Sales Processes

People get so hung up on questions like “what sales process should I follow?” or “what sales methodology should I use in a given situation?” Friends, we are making things way too complicated! I think this is the result of too many would be trainers, authors or consultants  trying to pitch the same old material as ‘something new and brilliant’. 

I’ve been answering quite a few questions on Quora & LinkedIn, and I’ve found that many people try to complicate the concept of “Sales.” The concept is simple- it’s the execution that’s the challenging part. You see, when you remove any process from the equation, things tend to get more difficult because one now has to think rather than already knowing what the next step is. The problem is, the real world doesn’t work on a process – the real world is dynamic, with outside sales being perhaps the most dynamic role in just about any organization.

I cringe every time I’m on a coaching ride-along and the following happens: Junior salesperson A is on step 2 of a 5 step “process’ when the customer says something like “yeah, this sounds great to me, I’m ready…” But instead of stopping there and allowing the customer to move on, the salesperson continues to ‘sell’ even though the deal is already closed. Or worse yet, the customer moves to a step that wasn’t really taught in the training program – now you have Junior salesperson A with either a “deer in the headlights” look, or making things up as he goes along. You see, in the salesperson’s mind, the job is not yet completed because he hasn’t reached step 5. 

This is why I firmly believe that outside of understanding the general characteristics of a sale, there is no room for a ‘process’ in outside sales. Now, this is not to say that there are no training programs with value- it just means that you shouldn’t waste your time or money on a program that teaches a methodology or process. Training programs such as Value Based Sales, that teach strategies or concepts can be highly valuable – as they are not dependent on a particular sequence of events.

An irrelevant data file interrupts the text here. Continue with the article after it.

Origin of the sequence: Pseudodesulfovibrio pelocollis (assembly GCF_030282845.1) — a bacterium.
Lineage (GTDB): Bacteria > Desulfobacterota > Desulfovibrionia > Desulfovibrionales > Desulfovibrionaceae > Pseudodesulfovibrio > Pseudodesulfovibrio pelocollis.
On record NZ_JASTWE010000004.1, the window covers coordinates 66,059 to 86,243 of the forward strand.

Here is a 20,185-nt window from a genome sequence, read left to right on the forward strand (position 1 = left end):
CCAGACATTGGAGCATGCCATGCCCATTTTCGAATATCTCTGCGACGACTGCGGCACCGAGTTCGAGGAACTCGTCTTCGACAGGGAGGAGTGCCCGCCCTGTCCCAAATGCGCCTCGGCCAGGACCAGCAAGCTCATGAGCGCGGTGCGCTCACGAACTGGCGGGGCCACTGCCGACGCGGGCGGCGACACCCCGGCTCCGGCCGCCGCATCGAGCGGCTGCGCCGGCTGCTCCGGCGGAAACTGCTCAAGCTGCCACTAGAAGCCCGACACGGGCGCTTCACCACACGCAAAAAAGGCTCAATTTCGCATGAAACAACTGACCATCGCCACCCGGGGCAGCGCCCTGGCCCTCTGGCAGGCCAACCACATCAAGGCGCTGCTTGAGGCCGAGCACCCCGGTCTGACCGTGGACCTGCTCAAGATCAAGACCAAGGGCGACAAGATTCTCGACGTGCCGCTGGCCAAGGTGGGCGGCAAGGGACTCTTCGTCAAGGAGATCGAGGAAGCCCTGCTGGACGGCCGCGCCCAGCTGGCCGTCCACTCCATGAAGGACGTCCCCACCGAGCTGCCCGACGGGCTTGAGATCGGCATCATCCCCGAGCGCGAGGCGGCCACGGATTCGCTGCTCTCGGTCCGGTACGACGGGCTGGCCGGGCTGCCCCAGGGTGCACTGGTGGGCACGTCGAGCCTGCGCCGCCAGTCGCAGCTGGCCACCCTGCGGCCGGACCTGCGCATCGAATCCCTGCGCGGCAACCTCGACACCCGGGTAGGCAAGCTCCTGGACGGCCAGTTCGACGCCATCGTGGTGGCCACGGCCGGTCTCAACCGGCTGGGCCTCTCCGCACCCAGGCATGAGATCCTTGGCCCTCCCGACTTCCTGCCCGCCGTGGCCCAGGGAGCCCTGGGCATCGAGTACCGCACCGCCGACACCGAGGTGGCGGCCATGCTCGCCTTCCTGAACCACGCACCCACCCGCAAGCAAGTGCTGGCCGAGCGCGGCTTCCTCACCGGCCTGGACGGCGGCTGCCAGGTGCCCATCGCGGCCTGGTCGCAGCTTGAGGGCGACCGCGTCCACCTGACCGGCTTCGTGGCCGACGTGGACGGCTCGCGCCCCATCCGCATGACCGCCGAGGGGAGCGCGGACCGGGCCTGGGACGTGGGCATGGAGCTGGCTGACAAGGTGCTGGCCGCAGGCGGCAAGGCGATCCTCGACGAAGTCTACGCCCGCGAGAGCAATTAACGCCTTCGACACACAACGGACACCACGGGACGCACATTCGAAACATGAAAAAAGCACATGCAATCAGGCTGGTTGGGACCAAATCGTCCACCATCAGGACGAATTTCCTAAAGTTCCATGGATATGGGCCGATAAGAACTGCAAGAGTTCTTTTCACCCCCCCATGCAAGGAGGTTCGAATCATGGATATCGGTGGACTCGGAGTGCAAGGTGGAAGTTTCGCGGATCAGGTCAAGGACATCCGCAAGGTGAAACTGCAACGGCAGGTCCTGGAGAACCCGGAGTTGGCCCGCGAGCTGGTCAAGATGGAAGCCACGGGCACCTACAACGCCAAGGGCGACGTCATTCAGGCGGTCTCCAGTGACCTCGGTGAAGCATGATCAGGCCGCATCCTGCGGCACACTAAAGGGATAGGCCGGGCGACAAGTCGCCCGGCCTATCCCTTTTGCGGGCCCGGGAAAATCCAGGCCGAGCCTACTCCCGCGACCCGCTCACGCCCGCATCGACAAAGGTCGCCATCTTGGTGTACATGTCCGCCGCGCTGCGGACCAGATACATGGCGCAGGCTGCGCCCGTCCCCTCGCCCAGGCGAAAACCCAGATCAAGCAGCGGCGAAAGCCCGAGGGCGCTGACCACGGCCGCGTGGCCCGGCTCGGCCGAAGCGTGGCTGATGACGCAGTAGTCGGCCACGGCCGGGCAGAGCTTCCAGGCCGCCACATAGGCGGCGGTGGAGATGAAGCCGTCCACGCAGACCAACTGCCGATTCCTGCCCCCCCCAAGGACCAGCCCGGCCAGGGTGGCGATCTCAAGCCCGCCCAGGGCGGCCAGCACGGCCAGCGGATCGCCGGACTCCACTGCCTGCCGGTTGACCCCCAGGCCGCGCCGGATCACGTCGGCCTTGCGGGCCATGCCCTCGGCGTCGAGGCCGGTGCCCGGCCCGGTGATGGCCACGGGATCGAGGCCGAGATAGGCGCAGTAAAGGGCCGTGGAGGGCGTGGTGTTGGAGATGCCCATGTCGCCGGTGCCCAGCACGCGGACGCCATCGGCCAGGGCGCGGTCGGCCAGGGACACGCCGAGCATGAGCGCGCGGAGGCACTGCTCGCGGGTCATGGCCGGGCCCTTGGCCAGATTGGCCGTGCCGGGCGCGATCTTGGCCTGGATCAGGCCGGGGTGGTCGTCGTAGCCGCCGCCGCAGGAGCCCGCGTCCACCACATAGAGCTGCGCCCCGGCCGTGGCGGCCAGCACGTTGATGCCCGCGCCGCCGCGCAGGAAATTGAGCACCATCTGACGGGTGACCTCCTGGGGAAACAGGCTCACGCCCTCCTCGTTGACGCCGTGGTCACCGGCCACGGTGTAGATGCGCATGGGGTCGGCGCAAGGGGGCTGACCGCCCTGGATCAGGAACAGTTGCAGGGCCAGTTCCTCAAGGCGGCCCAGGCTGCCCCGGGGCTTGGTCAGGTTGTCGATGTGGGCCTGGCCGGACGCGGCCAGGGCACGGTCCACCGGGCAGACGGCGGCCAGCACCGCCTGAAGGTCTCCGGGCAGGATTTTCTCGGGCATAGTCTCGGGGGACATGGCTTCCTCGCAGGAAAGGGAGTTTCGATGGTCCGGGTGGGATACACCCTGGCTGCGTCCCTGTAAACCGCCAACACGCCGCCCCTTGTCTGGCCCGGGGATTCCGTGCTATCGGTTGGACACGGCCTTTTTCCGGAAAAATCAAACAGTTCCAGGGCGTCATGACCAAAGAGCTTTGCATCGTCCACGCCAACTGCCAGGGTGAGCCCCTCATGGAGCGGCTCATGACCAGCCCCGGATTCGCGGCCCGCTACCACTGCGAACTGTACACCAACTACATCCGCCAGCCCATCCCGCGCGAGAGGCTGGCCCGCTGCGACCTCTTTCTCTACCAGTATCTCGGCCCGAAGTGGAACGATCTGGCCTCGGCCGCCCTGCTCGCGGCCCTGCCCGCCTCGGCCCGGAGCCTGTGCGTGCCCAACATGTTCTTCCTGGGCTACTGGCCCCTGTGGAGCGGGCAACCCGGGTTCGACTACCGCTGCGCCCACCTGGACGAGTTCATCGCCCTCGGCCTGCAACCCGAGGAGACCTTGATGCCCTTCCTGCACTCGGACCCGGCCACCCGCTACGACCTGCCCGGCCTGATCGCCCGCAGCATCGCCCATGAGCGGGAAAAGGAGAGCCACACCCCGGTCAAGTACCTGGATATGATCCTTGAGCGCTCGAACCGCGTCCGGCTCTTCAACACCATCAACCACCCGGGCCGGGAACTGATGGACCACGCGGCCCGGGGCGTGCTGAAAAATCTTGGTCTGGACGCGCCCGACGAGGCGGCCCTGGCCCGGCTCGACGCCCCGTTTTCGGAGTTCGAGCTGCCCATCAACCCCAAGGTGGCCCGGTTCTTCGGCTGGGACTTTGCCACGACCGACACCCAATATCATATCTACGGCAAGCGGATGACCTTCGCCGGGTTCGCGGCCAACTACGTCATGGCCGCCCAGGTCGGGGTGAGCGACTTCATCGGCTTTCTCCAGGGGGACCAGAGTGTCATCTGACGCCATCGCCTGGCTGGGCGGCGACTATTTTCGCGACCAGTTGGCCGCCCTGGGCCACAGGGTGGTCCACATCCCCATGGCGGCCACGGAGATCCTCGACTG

Ok, so what are the fundamentals in sales? Good question, and I’m glad you asked:

  1. Understand what you’re selling, as well as your company’s core competencies. There are typically no more than 3-4 core competencies- and more often than not, none of them have to do with any features or benefits of your offering.
  2. Understand your customer’s true needs by asking questions, listening carefully, and asking more questions.
  3. Based on your customer’s needs and your company’s core competency, craft a meaningful solution.
  4. Monetize your solution.
  5. Done

Anything more is either a detail under one of the steps above (that may or may not be useful in a given situation, like an up-front contract for example,) or is something that somebody created to make their system sound unique – and therefore more expensive.

My final thought on processes as they relate to sales: In order for a process to be flexible enough to operate in the dynamic environment of sales, it has to be either very high level, or have a tremendous amount of variables. So my question to you, my reader, is: when does a process stop being a process and become a guideline?

The reality is that any coach/trainer/etc.. can teach just about anybody the skills required for sales. However, those skills are just an entry point and alone, do not ensure success. What separates great salespeople from the others is drive, motivation, and most importantly judgement – none of which can be processed.

That’s all for now – check back next week for more. Or better yet, subscribe to get updates delivered directly to your inbox.

Until then, this is Rick, your Chicagoland Sales Strategist, signing off.

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